Our experience of the global financial crisis, the banking royal commission, escalating climate change and the exploitation of vulnerable temporary workers tells us that from time to time governments do need to be able to re-regulate in the public interest.
International ISDS tribunals
And some decisions will be beyond our control. In addition to the normal state-to-state dispute processes in all trade agreements, the TPP-11 contains so-called Investor-State Dispute Settlement (ISDS) provisions that allow private corporations to bypass national courts and seek compensation from extraterritorial tribunals if they believe a change in the law or policy has harmed their investments.
Only tobacco cases are clearly excluded.
ISDS clauses will benefit some Australian-based firms. They will be able to take action against foreign governments that pass laws that threaten their investments, although until now there have been only four cases. John Howard did not include ISDS in the 2004 Australia-US FTA, following strong public reaction against it.
Known ISDS cases have increased from less than 10 in 1994 to 850 in 2017, and many are against health, environment, indigenous rights and other public interest regulations.
If, after the TPP-11 is in force, a future government wants to introduce new regulations requiring mining or energy companies to reduce their carbon emissions, it is not beyond the bounds of possibility that companies headquartered in TPP-11 members might launch cases to object.
Legal firms specialising in ISDS are already canvassing those options.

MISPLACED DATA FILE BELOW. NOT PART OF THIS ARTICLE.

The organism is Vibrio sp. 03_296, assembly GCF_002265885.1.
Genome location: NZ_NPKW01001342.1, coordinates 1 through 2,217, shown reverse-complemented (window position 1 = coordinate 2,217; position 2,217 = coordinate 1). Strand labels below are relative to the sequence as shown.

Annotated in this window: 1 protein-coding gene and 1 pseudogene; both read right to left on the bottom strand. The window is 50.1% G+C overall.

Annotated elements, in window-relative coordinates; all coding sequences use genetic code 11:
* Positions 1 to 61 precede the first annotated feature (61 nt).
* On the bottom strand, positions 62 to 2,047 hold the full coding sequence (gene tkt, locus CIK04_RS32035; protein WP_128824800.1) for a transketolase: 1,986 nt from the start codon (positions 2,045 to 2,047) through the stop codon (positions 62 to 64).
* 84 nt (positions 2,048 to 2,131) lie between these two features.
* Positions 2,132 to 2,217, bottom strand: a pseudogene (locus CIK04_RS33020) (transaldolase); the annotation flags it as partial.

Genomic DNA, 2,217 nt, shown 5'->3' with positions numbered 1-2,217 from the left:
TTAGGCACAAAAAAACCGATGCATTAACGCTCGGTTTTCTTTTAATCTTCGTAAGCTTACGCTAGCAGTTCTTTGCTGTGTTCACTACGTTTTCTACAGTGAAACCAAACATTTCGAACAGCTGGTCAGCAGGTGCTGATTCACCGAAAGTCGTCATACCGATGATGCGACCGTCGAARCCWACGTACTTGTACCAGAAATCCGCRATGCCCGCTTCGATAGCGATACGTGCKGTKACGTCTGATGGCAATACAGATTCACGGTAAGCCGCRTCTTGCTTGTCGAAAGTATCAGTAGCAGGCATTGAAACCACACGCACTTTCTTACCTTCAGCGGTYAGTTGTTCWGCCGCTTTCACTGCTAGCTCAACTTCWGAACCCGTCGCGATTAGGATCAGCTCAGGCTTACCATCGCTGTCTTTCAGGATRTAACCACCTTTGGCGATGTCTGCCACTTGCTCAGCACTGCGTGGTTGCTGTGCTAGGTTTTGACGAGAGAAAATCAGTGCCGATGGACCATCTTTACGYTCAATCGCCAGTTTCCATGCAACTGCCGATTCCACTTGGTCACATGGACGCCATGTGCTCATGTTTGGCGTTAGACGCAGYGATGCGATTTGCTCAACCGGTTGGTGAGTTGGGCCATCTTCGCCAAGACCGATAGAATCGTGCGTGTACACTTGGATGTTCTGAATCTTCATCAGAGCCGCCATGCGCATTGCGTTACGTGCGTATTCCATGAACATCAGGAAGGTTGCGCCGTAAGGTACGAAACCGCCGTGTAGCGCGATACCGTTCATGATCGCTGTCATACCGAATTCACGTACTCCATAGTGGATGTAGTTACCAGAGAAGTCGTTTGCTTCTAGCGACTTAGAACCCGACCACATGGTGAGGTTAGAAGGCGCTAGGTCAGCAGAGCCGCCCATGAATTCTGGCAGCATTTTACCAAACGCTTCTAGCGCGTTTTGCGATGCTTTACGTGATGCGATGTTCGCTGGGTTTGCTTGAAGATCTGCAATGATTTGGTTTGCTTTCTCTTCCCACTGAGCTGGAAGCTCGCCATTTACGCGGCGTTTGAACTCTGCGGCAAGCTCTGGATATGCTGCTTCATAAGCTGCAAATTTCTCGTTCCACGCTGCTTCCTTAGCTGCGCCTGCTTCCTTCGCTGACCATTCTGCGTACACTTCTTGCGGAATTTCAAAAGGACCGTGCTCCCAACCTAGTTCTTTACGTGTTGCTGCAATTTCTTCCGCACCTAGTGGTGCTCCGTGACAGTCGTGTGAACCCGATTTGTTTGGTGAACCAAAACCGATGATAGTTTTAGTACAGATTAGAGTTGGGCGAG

Even where governments win such cases, it takes years and tens of millions of dollars in legal and arbitration fees to defend them. It took an FOI decision to discover that the Australian government spent $39 million in legal costs to defend its tobacco plain packaging laws in the Philip Morris case. The percentage of those costs recovered by the government is still not known.
A limited role for parliament
The text of trade agreements such as TPP-11 remains secret until the moment they are signed. After that, it’s then tabled in parliament and reviewed by a parliamentary committee.
But the parliament can’t change the text. It can only approve or reject the legislation before it.
In another oddity, that legislation doesn’t cover the whole agreement, merely those parts of it that are necessary to do things such as cut tariffs.
The parliament won’t be asked to vote on Australia’s decision to subject itself to ISDS, or on many of the other measures in the agreement that purport to restrict the government’s ability to impose future regulations.
Could Labor approve it, then change it?
In the midst of internal opposition to TPP-11, the Labor opposition has decided to endorse it and then try to negotiate changes if it wins government.
In government it has promised to release the text of future agreements before they are signed, and to subject them to independent analysis.
And it says it will legislate to outlaw ISDS and temporary labour provisions in future agreements.
But renegotiation won’t be easy. Labour will have to try to negotiate side letters with each of the other TPP governments. If the TPP-11 gets through the Senate, Labor is likely to be stuck with it.